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  • What Banks Need To Know About IFCPA

Bank Systems & Technology

In fact, starting July 1, Section 1244 of the Iran Freedom and Counter-Proliferation Act of 2012 (IFCPA) represents a significant expansion of activities and entities potentially subject to sanctions, including key Iranian industries such as energy, shipping, shipbuilding and automotive. This latest round of regulations not only presents several challenges to U.S. banks, but also greatly expands extra-territorial reach. The broadened mandates state the president reserves the right to impose sanctions on anyone who knowingly sells, supplies or transfers significant goods or services used in connection to the energy, shipping, automotive and shipbuilding industries, along with a ban on shipments of precious metals and other materials such as coal and graphite.

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  • 21-Year-Old Raises Largest Seed Round In Silicon Valley History — $25 Million — For Mysterious Payments App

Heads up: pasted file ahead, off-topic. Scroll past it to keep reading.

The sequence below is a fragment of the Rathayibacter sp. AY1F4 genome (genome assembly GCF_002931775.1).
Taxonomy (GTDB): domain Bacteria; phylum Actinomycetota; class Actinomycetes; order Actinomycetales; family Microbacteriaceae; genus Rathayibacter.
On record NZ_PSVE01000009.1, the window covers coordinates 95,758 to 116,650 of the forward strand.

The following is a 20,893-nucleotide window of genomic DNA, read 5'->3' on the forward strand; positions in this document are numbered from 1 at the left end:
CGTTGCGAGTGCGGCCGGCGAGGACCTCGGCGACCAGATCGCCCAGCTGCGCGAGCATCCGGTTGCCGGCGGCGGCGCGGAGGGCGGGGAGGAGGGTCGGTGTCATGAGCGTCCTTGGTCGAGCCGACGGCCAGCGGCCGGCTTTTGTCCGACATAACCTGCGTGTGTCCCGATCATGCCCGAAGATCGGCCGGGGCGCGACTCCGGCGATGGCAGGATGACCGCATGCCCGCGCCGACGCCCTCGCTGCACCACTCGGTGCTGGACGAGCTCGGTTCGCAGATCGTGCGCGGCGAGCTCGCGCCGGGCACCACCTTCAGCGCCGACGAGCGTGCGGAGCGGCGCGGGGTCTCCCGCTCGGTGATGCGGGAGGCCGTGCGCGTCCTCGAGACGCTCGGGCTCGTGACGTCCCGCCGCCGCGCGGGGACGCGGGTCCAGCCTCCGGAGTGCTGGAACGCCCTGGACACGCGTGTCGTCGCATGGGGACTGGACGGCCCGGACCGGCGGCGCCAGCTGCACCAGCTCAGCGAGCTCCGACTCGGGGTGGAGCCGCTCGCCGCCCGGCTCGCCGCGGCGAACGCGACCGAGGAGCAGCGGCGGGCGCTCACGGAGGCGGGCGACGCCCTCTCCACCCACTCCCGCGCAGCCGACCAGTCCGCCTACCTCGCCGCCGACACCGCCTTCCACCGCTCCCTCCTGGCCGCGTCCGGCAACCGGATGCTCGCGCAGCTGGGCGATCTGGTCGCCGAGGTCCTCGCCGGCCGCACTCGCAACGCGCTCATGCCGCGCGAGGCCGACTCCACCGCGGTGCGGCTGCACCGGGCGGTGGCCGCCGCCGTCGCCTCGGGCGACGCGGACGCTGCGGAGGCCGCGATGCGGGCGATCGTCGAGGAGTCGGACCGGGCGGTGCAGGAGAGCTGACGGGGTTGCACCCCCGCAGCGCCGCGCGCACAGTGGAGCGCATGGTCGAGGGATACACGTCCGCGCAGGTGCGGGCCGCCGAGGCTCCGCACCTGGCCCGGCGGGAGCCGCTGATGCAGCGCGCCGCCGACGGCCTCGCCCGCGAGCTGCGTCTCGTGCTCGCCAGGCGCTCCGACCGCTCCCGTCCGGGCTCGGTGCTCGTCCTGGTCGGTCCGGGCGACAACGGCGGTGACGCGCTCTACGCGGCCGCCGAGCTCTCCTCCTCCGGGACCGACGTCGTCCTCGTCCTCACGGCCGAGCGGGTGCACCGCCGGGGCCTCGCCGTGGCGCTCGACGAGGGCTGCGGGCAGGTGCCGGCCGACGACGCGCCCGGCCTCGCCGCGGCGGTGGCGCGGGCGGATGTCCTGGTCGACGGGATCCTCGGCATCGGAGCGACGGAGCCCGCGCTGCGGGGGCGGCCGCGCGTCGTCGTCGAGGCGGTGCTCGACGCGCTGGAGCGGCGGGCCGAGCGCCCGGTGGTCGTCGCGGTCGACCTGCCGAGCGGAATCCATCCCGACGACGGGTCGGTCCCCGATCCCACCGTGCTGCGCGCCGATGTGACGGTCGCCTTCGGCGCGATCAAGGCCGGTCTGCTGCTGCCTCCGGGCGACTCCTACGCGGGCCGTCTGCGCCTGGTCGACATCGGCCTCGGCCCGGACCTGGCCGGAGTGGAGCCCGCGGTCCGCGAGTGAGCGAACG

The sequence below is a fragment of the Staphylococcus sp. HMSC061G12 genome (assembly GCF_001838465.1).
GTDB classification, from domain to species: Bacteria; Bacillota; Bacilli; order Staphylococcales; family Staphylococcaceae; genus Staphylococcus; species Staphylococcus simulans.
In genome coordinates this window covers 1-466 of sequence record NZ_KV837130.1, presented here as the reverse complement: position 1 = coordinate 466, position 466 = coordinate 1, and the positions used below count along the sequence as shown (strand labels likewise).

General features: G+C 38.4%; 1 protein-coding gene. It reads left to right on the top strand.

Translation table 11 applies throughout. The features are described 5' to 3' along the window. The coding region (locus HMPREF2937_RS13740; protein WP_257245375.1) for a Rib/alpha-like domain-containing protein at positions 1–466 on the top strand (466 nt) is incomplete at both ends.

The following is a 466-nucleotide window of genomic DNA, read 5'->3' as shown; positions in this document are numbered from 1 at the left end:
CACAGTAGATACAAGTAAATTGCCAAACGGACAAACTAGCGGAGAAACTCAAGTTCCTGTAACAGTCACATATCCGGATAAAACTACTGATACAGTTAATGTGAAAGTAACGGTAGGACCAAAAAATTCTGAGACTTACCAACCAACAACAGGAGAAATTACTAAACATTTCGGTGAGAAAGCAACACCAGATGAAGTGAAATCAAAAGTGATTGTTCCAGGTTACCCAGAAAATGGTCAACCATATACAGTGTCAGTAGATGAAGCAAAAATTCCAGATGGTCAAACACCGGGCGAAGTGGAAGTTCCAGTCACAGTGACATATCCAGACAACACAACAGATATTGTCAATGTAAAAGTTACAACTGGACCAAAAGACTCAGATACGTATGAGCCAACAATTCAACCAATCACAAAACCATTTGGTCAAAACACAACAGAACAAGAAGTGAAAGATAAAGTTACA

Business Insider

Twenty-one-year-old Lucas Duplan just raised more millions than his age. The first-time entrepreneur and recent Stanford graduate (he finished a computer science degree in three years) has been working on a mobile payment app for the past two years. He’s now been awarded $25 million from a long list of Silicon Valley investors which includes Andreessen Horowitz, Peter Thiel, Accel Partners’ Jim Breyer, Intel, Intuit, former Facebook COO Owen Van Natta, Salesforce CEO Marc Benioff, the founders of Qualcomm and VMware, and many others. The kicker: The app hasn’t launched yet and it isn’t going to for a few more months. Duplan’s 50-person team raised the entire $25 million – the largest seed round in Silicon Valley history – on a mere working prototype and a beta test at Stanford University.

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  • Survey Finds ‘Impressive’ Interest In Mobile Picture Pay Solutions

Credit Union Journal

Mobile Picture Pay, a new service that lets end-users take pictures of bills to make payments, showed “impressive” results in April, according to a new study from Malauzai Software, Inc. Malauzai, a provider of mobile banking SmartApps, said data from its Monkey Insights service for April and based on 94 banks and CUs encompassing 1.1-million log-ins for 85,000 registered mobile banking users, found: With Mobile Picture Pay, 5% of active end-users have used the feature in the first 90 days of launch. End-users are making 1.57 Picture Pay payments per month. The average payment size for Picture Pay is $151, about 40% less than standard bill pay.

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  • Paid via Card, Workers Feel Sting of Fees